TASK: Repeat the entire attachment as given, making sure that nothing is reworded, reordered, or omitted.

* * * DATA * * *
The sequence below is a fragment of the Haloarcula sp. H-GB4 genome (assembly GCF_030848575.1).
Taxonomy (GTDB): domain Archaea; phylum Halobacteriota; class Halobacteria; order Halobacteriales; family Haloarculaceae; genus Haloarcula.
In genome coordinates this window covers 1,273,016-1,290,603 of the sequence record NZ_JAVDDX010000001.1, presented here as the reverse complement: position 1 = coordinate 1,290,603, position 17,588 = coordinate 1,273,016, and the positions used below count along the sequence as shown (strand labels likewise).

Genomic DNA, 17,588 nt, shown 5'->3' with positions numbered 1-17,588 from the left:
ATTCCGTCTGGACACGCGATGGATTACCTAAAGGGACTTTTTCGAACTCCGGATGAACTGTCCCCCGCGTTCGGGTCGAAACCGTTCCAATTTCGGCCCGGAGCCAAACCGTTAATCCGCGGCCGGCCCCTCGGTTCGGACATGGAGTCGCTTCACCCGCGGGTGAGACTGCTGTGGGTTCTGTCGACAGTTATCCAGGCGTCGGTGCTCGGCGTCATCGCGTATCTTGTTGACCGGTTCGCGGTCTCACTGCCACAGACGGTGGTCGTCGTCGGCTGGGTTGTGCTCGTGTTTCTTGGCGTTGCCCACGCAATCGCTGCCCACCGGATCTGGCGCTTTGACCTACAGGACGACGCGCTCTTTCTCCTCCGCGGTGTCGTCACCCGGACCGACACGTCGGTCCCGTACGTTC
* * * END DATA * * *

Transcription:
The sequence below is a fragment of the Haloarcula sp. H-GB4 genome (assembly GCF_030848575.1).
Taxonomy (GTDB): domain Archaea; phylum Halobacteriota; class Halobacteria; order Halobacteriales; family Haloarculaceae; genus Haloarcula.
In genome coordinates this window covers 1,273,016-1,290,603 of the sequence record NZ_JAVDDX010000001.1, presented here as the reverse complement: position 1 = coordinate 1,290,603, position 17,588 = coordinate 1,273,016, and the positions used below count along the sequence as shown (strand labels likewise).

Genomic DNA, 17,588 nt, shown 5'->3' with positions numbered 1-17,588 from the left:
ATTCCGTCTGGACACGCGATGGATTACCTAAAGGGACTTTTTCGAACTCCGGATGAACTGTCCCCCGCGTTCGGGTCGAAACCGTTCCAATTTCGGCCCGGAGCCAAACCGTTAATCCGCGGCCGGCCCCTCGGTTCGGACATGGAGTCGCTTCACCCGCGGGTGAGACTGCTGTGGGTTCTGTCGACAGTTATCCAGGCGTCGGTGCTCGGCGTCATCGCGTATCTTGTTGACCGGTTCGCGGTCTCACTGCCACAGACGGTGGTCGTCGTCGGCTGGGTTGTGCTCGTGTTTCTTGGCGTTGCCCACGCAATCGCTGCCCACCGGATCTGGCGCTTTGACCTACAGGACGACGCGCTCTTTCTCCTCCGCGGTGTCGTCACCCGGACCGACACGTCGGTCCCGTACGTTC